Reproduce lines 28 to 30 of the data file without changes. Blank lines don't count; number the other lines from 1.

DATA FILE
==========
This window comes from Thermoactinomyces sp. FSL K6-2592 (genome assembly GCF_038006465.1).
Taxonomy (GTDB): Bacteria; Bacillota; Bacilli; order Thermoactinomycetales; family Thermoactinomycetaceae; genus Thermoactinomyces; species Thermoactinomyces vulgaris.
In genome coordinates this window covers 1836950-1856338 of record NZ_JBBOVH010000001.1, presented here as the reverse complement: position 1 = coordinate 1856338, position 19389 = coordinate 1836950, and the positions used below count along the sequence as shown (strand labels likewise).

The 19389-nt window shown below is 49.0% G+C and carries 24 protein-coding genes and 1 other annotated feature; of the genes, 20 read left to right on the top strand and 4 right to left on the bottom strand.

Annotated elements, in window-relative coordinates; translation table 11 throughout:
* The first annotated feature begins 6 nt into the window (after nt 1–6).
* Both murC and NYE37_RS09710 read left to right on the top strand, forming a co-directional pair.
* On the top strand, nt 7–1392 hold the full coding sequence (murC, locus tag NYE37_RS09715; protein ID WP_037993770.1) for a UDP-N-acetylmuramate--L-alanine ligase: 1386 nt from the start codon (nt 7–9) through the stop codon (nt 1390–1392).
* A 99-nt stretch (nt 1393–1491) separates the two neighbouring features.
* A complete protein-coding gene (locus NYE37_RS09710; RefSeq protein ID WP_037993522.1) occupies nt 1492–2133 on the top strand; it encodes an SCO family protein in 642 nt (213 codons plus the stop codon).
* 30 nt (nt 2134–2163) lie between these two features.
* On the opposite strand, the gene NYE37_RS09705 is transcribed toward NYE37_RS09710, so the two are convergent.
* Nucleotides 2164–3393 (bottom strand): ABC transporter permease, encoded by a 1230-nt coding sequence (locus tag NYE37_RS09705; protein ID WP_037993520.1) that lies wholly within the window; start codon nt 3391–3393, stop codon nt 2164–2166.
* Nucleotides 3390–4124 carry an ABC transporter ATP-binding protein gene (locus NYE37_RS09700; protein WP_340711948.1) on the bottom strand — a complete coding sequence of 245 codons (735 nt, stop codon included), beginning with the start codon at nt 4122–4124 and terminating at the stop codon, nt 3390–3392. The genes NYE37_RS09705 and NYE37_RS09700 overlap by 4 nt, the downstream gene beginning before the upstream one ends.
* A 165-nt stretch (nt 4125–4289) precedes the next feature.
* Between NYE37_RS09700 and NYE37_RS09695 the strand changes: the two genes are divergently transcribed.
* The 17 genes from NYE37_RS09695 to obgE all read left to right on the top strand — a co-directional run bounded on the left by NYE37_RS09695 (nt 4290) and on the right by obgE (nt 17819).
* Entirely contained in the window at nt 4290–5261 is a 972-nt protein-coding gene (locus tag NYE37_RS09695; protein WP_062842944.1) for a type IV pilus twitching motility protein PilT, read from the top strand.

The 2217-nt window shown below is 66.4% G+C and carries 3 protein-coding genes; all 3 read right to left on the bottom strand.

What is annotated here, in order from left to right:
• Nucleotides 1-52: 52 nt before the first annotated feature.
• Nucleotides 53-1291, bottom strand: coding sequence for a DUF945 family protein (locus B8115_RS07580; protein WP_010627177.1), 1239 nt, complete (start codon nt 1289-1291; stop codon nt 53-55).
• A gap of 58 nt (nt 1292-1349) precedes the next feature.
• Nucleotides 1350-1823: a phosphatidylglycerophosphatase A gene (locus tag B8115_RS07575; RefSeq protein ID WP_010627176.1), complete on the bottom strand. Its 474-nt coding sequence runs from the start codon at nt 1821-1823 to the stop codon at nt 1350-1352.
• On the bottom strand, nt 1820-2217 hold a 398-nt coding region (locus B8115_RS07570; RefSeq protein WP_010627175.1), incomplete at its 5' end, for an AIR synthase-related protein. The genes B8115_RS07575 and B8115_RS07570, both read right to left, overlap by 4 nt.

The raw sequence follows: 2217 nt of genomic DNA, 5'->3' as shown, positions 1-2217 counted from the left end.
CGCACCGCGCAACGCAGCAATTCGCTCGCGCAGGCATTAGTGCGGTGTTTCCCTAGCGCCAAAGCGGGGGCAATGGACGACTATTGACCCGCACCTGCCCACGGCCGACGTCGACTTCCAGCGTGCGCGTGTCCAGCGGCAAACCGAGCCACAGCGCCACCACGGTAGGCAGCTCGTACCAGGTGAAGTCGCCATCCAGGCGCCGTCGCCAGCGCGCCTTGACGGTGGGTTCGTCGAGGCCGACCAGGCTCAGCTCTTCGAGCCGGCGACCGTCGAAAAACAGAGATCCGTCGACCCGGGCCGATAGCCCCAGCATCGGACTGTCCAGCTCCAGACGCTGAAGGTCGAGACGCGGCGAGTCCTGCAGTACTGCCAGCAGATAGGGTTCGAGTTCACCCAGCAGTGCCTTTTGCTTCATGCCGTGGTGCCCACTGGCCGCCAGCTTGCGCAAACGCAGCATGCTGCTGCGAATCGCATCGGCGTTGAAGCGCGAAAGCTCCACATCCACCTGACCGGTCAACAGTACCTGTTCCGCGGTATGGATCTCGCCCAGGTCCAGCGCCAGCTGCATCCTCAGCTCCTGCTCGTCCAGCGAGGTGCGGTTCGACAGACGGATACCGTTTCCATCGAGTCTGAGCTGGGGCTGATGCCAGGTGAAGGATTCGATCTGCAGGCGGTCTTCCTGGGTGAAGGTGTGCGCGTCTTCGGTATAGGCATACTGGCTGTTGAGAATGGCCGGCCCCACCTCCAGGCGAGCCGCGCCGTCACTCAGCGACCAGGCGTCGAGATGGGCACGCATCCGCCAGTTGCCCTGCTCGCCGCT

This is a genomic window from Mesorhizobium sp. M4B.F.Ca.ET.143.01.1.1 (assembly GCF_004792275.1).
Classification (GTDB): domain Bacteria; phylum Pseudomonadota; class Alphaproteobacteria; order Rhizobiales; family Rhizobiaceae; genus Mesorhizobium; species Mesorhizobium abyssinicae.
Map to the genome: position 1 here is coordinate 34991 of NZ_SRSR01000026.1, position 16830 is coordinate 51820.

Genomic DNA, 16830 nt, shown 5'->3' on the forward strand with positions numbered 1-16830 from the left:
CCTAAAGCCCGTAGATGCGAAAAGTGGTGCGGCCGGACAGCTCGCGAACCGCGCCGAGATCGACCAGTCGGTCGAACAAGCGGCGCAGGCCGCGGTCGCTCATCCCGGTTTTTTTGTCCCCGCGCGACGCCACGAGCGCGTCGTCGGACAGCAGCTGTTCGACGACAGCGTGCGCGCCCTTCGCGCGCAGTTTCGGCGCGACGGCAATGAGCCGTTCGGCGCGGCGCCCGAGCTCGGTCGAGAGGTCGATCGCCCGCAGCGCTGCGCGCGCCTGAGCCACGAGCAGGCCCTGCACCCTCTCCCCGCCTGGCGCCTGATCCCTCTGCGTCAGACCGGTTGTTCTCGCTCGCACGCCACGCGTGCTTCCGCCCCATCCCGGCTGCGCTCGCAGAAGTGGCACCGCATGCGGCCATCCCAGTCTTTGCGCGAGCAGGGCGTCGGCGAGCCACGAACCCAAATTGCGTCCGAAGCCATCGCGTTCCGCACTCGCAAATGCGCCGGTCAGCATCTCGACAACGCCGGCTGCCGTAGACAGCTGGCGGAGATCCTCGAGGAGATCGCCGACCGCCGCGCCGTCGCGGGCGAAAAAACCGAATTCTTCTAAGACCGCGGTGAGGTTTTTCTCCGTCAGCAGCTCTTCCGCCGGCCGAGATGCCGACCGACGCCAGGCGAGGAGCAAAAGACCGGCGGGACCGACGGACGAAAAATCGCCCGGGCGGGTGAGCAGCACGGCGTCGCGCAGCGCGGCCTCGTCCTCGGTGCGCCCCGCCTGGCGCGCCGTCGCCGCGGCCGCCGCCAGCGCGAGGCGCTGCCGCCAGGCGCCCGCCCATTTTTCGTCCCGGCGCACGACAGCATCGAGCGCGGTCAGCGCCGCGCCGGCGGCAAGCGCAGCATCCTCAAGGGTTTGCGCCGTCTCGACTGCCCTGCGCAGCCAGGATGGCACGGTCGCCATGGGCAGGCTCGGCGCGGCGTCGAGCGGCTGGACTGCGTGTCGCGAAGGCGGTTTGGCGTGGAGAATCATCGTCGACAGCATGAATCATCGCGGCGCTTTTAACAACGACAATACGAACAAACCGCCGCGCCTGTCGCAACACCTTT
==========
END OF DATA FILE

This is a genomic window from Mesorhizobium sp. M4B.F.Ca.ET.143.01.1.1 (assembly GCF_004792275.1).
Classification (GTDB): domain Bacteria; phylum Pseudomonadota; class Alphaproteobacteria; order Rhizobiales; family Rhizobiaceae; genus Mesorhizobium; species Mesorhizobium abyssinicae.
Map to the genome: position 1 here is coordinate 34991 of NZ_SRSR01000026.1, position 16830 is coordinate 51820.